Web 2.0 Expo NY: “Content Matters” panel moderated by Liz Danzico

The last session that I attended at Web 2.0 Expo NY was a star-studded panel moderated by Liz Danzico featuring Jeffrey Zeldman, Alex Wright, Kristina Halvorson, Paul Ford, and Bre Pettis.

My Twitter notes on the session:

  • Types of content: navigation & orientation content, labels & action content, help content, non-textual content, content content!
  • Navigation & orientation sets the tone, lets you know where you are, gives you a sense of breadth
  • Labels and actions: what you can do, what steps to take. Visual/audio content: data viz, maps, photographs
  • Alex Wright, Information Architect at New York Times, occasionally writes for the paper. He’s the author of Glut. Love that book!
  • Bre Pettis, “videographer”, works at Etsy and founded http://nycresistor.com
  • Kristina Halvorson, president at http://braintraffic.com, “content strategist”
  • Jeffrey Zeldman, web designer, evangelist, http://happycog.com http://zeldman.com
  • Paul Ford, editor at http://harpers.com
  • Most content deals w products/services. Kristina got into content strategy b/c she was a writer being given lorem ipsum wireframes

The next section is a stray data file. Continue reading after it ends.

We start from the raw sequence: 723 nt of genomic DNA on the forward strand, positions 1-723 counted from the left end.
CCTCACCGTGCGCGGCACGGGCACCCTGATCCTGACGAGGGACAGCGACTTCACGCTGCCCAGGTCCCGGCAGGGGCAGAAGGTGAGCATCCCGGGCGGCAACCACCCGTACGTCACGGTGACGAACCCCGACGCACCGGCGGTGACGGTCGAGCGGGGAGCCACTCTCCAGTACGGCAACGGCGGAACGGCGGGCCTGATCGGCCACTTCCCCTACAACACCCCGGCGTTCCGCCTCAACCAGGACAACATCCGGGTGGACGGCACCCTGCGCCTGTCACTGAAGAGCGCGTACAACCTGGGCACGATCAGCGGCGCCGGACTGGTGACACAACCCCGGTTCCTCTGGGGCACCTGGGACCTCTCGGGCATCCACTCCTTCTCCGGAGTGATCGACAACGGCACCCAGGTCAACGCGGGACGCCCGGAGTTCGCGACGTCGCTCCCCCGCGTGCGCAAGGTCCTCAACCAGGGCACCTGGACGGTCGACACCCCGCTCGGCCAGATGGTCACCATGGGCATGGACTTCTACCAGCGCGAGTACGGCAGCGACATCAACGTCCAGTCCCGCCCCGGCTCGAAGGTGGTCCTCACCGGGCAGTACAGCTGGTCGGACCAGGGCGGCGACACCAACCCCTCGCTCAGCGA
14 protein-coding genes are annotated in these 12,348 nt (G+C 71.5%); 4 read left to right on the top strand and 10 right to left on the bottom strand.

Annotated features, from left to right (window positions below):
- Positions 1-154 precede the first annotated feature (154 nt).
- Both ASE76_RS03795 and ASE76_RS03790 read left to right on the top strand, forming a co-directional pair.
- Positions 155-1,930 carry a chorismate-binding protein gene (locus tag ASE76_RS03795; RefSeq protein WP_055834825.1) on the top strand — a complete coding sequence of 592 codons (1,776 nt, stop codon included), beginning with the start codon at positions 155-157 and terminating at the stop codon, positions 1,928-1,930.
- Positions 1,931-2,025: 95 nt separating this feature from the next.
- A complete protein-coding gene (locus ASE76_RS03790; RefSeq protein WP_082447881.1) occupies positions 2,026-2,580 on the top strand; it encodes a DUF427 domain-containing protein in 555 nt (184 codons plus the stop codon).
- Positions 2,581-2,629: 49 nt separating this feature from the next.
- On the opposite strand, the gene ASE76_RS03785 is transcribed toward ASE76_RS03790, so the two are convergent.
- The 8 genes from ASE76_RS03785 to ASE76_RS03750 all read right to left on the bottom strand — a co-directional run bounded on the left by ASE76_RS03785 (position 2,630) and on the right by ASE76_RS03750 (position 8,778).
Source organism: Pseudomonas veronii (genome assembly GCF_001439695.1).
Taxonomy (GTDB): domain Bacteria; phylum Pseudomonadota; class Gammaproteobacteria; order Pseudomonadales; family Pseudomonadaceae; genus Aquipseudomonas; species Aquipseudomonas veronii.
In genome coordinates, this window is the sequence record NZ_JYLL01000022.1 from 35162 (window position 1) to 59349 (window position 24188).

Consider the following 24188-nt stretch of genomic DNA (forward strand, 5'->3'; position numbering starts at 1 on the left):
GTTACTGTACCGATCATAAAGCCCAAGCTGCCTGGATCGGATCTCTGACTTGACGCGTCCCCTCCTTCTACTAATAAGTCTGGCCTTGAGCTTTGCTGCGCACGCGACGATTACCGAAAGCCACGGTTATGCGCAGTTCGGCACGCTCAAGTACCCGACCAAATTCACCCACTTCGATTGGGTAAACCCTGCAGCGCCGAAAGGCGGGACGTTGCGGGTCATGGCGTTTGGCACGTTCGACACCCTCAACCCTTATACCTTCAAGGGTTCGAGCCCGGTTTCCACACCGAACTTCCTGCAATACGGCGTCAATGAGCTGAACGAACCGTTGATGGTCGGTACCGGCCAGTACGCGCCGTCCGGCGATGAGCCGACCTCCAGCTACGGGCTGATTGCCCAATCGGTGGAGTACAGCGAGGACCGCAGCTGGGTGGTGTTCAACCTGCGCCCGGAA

• Sometimes a client’s story is really good, but the web designer needs to bring it to life.
  • NYT publishes 300 articles a day plus a lot of multimedia content. Good taxonomy to tag all content pages helps organize it
  • Bre: “text is dead.” People are finding new ways to share their passions on the web. Video (even when it’s bad) shows so much
  • Complex to deal w/ world of content, who is responsible for gathering/reviewing/publishing, governing brand standards
  • @zeldman: balancing between fun, engaging content and medical content on the same website requires some rules and guidelines
  • Shared understandings and talent overlaps and a lot of passion can help
  • In 1996, @fraying started “Web 2.0” site http://fray.com a quarterly collection of user-submitted stories. Works b/c it’s moderated
  • Alex: User-generated content works well when there are constraints around it. Delicious is a great example. Users can do very little
  • What can a co do when they can’t afford to hire a content strategist? Do it yourself. Fewer placeholders. Content is part of design
  • Ted Nelson, who coined hypertext, said, “The web is the vacuous victory of typesetters over authors”
  • The lesson: scale back on your content. Keep in mind that you or your client might not even have the time to create it down the road

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